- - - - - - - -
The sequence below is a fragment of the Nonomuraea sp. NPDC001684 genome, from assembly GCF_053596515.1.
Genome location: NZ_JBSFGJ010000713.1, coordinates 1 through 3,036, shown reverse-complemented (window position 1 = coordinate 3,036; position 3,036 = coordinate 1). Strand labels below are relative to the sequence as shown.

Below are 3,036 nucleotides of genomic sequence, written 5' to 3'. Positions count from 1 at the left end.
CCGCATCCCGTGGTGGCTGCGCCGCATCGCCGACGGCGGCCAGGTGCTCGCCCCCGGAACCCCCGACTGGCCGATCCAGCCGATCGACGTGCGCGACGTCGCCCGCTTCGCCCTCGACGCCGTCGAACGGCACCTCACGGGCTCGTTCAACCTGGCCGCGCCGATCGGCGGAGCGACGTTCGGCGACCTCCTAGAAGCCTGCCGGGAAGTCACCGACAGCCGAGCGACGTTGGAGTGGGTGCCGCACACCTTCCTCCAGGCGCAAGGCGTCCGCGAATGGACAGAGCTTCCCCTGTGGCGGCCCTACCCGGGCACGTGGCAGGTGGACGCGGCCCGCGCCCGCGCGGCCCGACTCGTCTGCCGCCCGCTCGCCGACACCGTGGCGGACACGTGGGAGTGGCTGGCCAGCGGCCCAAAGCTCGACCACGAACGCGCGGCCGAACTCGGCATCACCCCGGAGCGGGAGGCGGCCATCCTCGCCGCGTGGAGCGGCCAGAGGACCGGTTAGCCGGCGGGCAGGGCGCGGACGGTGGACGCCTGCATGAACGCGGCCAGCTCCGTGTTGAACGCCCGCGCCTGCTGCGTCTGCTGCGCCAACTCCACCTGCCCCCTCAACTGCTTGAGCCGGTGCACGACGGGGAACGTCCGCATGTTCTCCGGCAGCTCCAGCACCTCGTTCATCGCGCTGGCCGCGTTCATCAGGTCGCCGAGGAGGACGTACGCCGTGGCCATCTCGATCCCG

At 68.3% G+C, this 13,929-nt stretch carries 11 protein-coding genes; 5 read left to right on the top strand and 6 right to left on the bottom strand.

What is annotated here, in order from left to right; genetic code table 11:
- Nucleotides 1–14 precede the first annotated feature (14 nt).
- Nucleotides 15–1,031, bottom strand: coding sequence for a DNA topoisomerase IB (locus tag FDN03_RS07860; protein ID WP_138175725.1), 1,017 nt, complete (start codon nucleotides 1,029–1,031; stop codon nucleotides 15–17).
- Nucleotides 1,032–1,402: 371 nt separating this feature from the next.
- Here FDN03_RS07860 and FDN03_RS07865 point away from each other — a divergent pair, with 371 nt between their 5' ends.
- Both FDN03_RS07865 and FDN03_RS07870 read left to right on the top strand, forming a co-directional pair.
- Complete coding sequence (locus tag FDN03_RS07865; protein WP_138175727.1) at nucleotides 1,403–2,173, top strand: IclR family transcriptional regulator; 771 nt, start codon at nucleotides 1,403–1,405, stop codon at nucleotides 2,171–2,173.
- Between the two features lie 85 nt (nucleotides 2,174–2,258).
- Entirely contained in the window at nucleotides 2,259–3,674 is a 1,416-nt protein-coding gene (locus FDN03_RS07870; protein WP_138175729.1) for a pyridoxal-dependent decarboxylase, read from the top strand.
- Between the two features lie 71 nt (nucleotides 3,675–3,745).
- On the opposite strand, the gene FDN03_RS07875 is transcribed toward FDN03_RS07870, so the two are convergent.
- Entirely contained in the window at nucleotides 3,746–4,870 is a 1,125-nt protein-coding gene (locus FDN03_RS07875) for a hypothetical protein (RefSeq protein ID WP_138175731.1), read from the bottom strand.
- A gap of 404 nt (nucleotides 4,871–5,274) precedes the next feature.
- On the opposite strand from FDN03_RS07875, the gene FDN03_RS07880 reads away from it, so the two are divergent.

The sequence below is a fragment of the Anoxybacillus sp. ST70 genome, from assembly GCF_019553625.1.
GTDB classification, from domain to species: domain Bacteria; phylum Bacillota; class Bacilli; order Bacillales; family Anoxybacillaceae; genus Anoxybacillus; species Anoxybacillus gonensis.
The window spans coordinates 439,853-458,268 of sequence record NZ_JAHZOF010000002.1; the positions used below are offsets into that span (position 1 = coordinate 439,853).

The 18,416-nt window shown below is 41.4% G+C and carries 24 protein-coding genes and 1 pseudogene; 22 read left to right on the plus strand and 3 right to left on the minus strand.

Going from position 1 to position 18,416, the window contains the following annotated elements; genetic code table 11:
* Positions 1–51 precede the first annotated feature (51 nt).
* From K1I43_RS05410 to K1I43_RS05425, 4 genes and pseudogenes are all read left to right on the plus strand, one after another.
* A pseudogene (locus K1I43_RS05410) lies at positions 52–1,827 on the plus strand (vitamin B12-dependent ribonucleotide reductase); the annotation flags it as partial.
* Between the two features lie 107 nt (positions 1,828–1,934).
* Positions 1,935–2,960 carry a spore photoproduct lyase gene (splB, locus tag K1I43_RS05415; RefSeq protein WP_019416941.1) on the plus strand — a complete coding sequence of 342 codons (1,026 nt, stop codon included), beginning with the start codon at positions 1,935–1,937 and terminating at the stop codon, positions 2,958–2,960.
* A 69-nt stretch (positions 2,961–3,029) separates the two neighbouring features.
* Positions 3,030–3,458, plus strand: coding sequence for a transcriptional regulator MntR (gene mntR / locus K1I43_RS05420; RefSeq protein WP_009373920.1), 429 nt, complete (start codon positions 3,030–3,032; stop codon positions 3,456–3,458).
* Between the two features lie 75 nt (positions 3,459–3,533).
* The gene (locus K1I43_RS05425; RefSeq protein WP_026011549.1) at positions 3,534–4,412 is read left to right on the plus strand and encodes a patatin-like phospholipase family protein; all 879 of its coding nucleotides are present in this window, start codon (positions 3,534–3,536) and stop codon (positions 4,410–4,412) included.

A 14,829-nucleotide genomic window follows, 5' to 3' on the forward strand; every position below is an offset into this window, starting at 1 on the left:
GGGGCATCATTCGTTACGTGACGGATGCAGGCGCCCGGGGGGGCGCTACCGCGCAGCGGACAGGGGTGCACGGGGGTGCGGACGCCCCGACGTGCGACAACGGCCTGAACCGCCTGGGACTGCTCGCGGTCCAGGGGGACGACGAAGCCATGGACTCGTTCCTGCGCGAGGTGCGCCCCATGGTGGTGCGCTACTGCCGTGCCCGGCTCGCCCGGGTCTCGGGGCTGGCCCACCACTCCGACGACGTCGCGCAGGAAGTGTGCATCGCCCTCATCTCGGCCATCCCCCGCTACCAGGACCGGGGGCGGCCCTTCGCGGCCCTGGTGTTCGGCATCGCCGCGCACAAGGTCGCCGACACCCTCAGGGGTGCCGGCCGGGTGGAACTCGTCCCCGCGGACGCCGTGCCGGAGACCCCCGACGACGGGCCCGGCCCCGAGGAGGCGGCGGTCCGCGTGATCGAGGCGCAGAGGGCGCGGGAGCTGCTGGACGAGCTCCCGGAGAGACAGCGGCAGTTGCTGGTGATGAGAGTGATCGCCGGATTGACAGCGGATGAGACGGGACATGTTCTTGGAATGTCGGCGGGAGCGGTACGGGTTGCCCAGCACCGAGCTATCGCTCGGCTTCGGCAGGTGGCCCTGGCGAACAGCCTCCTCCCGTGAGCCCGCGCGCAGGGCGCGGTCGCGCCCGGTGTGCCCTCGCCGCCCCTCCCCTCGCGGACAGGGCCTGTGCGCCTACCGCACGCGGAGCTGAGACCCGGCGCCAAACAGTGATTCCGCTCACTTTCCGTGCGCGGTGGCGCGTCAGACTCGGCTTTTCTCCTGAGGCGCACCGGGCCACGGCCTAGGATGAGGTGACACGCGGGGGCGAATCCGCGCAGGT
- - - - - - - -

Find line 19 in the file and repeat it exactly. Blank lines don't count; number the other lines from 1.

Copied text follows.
- On the opposite strand from FDN03_RS07875, the gene FDN03_RS07880 reads away from it, so the two are divergent.